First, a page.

Cambodian police are having a torrid time lately. Murdered foreigners are turning up at an alarming rate and the authorities are struggling to catch those responsible.
In mid-February a French woman was found dead. The 25-year-old was naked and had been bludgeoned on the head. Her clothes and the bike she was riding when she disappeared on a Saturday evening have not been found. Police say they have no idea who killed her. Her name has not been released.
Earlier this month, 43-year-old Japanese businessman Kosei Kitakura was shot dead after being attacked by two men who tried to rob him while he was getting out of his taxi outside of his apartment on a Sunday morning. Kitakura fought back, was shot several times and his killers fled on motorbikes.Enjoying this article? Click here to subscribe for full access. Just $5 a month.
And then there was the supposed murder-suicide case of a French family in September 2011. A team of ten French investigators went to Cambodia to follow up on the case, however, and the conclusions they shared this month inspire little confidence in the original story.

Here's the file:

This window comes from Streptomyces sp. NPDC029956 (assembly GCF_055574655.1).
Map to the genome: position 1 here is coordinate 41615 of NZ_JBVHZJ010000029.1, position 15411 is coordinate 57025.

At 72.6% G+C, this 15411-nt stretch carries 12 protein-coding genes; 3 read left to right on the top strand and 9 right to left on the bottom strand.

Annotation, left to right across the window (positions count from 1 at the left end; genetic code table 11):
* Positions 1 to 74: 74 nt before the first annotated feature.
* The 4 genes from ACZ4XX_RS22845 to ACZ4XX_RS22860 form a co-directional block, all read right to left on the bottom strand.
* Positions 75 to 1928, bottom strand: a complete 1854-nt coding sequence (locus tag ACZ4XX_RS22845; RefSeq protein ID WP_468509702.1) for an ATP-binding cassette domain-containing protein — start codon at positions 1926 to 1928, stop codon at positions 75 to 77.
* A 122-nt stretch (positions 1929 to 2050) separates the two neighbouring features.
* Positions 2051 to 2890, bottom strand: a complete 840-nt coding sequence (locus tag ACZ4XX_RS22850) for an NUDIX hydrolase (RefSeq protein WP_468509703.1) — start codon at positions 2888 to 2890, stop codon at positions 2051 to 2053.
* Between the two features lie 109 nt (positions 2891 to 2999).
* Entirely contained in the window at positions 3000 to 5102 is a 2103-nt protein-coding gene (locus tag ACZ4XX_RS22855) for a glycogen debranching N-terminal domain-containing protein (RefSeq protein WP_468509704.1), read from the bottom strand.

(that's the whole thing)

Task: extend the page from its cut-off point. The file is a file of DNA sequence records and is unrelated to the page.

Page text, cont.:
Cambodian police had already decided that life had become too much for 42-year-old Frenchman Laurent Vallier, who they claimed had killed his four young children, before driving their bodies into a pond behind the family home where he drowned. That was supposed to be the end of the tragic matter, but his family and the French embassy in Phnom Penh were far from convinced.
For several weeks the French team carried out forensic tests at the site. They found that the driver’s door was open and the state of the car’s electrics was consistent with the vehicle having been pushed into the pond.
They also discovered that Cambodian police had failed to notice that Vallier’s skull was sitting in a suitcase in the back of his SUV.
The evidence was obviously inconsistent with murder-suicide and the focus has now shifted to his Khmer in-laws. Police initially thought there was nothing unusual about Vallier’s brother-in-law claiming ownership of land that Vallier, a widower, and his two sons and two daughters had lived on. His wife died during childbirth in 2009.
Police now say they believe three to five people were involved with the murders.
The French embassy tactfully said in a statement that the investigation “has led to breakthroughs which are now ruling out the possibility of suicide.”
This tragic case highlights a problematic trend, rooted in economics, which is widespread among Cambodia’s police, who are often accused of corruption and protecting the influential.
Considering the reality that most Cambodian police are paid little more than U.S. $30 per month, barely enough to make ends meet, it is clear why many resort to corruption. If those in senior positions are serious about resolving these tragic killings, however, then it’s time rethink and reform the Cambodian approach to law and order.